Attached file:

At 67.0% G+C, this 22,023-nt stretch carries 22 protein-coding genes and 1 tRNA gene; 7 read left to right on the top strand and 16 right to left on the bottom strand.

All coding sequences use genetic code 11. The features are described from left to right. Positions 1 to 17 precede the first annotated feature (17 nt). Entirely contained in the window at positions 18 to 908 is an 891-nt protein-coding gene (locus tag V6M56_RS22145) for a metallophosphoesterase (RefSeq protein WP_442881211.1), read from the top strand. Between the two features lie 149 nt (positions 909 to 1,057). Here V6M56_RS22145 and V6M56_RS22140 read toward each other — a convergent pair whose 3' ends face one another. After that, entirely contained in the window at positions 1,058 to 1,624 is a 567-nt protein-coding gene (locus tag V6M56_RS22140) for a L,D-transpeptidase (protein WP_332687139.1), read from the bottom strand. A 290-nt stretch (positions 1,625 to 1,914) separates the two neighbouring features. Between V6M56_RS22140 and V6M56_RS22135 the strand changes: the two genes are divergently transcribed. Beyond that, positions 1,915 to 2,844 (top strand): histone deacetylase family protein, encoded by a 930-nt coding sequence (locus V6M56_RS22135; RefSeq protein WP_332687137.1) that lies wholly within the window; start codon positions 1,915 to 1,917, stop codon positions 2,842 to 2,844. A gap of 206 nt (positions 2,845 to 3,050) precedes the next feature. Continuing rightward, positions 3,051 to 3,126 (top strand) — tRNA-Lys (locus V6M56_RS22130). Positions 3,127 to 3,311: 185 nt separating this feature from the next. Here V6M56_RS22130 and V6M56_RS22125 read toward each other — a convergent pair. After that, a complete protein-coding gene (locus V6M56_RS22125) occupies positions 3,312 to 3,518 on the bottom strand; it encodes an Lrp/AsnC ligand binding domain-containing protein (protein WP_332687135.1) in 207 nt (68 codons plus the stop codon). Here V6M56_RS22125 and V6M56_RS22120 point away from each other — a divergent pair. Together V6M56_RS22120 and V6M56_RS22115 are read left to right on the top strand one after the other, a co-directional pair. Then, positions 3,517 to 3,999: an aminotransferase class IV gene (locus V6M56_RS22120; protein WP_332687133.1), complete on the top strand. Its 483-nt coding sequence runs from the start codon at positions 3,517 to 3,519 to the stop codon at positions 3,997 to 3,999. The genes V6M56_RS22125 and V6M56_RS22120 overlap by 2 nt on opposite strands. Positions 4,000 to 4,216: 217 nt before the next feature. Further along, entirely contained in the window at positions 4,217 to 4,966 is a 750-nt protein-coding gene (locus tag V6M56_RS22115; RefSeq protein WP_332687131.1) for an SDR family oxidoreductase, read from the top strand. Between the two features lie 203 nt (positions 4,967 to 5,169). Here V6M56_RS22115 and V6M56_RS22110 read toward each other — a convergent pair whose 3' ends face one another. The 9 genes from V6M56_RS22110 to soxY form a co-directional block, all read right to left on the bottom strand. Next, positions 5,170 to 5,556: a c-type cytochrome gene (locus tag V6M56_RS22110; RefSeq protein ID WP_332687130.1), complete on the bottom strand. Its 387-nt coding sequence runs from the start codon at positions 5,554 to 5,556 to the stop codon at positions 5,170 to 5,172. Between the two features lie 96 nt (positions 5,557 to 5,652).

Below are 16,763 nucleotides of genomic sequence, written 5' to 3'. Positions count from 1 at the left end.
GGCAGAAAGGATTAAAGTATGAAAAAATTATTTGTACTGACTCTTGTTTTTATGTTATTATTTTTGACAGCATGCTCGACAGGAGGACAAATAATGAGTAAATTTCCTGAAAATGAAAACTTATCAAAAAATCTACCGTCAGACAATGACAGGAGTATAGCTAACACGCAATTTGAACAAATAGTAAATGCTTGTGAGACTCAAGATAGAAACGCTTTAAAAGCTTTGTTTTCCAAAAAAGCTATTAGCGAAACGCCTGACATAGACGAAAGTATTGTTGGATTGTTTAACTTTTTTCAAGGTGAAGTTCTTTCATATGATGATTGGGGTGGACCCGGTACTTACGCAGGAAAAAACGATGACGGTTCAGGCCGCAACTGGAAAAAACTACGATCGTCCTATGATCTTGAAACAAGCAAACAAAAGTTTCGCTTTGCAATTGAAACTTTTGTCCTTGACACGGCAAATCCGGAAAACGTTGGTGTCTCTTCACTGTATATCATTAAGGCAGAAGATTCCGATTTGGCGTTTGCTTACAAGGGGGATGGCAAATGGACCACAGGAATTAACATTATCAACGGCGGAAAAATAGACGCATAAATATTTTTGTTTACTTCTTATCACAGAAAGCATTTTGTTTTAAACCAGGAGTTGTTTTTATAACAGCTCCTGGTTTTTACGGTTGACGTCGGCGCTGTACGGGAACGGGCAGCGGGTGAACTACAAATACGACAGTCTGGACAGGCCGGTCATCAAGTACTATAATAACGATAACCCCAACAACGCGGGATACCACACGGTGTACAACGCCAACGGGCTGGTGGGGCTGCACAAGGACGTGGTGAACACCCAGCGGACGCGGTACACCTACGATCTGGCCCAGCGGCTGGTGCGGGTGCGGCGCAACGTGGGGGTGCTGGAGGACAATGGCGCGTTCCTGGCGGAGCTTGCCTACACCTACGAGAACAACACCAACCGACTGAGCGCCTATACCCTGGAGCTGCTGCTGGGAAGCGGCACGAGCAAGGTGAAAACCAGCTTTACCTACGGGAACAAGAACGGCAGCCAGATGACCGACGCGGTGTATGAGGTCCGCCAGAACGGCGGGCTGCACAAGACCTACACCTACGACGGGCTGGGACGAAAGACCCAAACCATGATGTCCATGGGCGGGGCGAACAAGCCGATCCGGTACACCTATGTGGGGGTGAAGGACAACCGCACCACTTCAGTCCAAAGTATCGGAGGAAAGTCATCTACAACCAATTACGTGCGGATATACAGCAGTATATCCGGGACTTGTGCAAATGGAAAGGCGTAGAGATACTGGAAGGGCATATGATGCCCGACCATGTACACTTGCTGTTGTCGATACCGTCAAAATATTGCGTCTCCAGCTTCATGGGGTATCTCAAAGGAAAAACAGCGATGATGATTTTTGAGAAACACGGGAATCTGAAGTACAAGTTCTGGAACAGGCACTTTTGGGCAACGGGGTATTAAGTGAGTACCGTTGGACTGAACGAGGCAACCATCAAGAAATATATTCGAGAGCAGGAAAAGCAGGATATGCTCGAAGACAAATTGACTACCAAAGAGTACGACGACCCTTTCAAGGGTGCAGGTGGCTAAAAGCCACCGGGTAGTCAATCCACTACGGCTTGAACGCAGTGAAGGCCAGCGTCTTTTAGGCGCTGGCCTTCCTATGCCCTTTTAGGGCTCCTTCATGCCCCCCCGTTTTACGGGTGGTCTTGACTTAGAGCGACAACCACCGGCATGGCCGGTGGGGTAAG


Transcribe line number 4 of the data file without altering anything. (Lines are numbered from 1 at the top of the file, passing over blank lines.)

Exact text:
GGCAGAAAGGATTAAAGTATGAAAAAATTATTTGTACTGACTCTTGTTTTTATGTTATTATTTTTGACAGCATGCTCGACAGGAGGACAAATAATGAGTAAATTTCCTGAAAATGAAAACTTATCAAAAAATCTACCGTCAGACAATGACAGGAGTATAGCTAACACGCAATTTGAACAAATAGTAAATGCTTGTGAGACTCAAGATAGAAACGCTTTAAAAGCTTTGTTTTCCAAAAAAGCTATTAGCGAAACGCCTGACATAGACGAAAGTATTGTTGGATTGTTTAACTTTTTTCAAGGTGAAGTTCTTTCATATGATGATTGGGGTGGACCCGGTACTTACGCAGGAAAAAACGATGACGGTTCAGGCCGCAACTGGAAAAAACTACGATCGTCCTATGATCTTGAAACAAGCAAACAAAAGTTTCGCTTTGCAATTGAAACTTTTGTCCTTGACACGGCAAATCCGGAAAACGTTGGTGTCTCTTCACTGTATATCATTAAGGCAGAAGATTCCGATTTGGCGTTTGCTTACAAGGGGGATGGCAAATGGACCACAGGAATTAACATTATCAACGGCGGAAAAATAGACGCATAAATATTTTTGTTTACTTCTTATCACAGAAAGCATTTTGTTTTAAACCAGGAGTTGTTTTTATAACAGCTCCTGGTTTTTACGGTTGACGTCGGCGCTGTACGGGAACGGGCAGCGGGTGAACTACAAATACGACAGTCTGGACAGGCCGGTCATCAAGTACTATAATAACGATAACCCCAACAACGCGGGATACCACACGGTGTACAACGCCAACGGGCTGGTGGGGCTGCACAAGGACGTGGTGAACACCCAGCGGACGCGGTACACCTACGATCTGGCCCAGCGGCTGGTGCGGGTGCGGCGCAACGTGGGGGTGCTGGAGGACAATGGCGCGTTCCTGGCGGAGCTTGCCTACACCTACGAGAACAACACCAACCGACTGAGCGCCTATACCCTGGAGCTGCTGCTGGGAAGCGGCACGAGCAAGGTGAAAACCAGCTTTACCTACGGGAACAAGAACGGCAGCCAGATGACCGACGCGGTGTATGAGGTCCGCCAGAACGGCGGGCTGCACAAGACCTACACCTACGACGGGCTGGGACGAAAGACCCAAACCATGATGTCCATGGGCGGGGCGAACAAGCCGATCCGGTACACCTATGTGGGGGTGAAGGACAACCGCACCACTTCAGTCCAAAGTATCGGAGGAAAGTCATCTACAACCAATTACGTGCGGATATACAGCAGTATATCCGGGACTTGTGCAAATGGAAAGGCGTAGAGATACTGGAAGGGCATATGATGCCCGACCATGTACACTTGCTGTTGTCGATACCGTCAAAATATTGCGTCTCCAGCTTCATGGGGTATCTCAAAGGAAAAACAGCGATGATGATTTTTGAGAAACACGGGAATCTGAAGTACAAGTTCTGGAACAGGCACTTTTGGGCAACGGGGTATTAAGTGAGTACCGTTGGACTGAACGAGGCAACCATCAAGAAATATATTCGAGAGCAGGAAAAGCAGGATATGCTCGAAGACAAATTGACTACCAAAGAGTACGACGACCCTTTCAAGGGTGCAGGTGGCTAAAAGCCACCGGGTAGTCAATCCACTACGGCTTGAACGCAGTGAAGGCCAGCGTCTTTTAGGCGCTGGCCTTCCTATGCCCTTTTAGGGCTCCTTCATGCCCCCCCGTTTTACGGGTGGTCTTGACTTAGAGCGACAACCACCGGCATGGCCGGTGGGGTAAG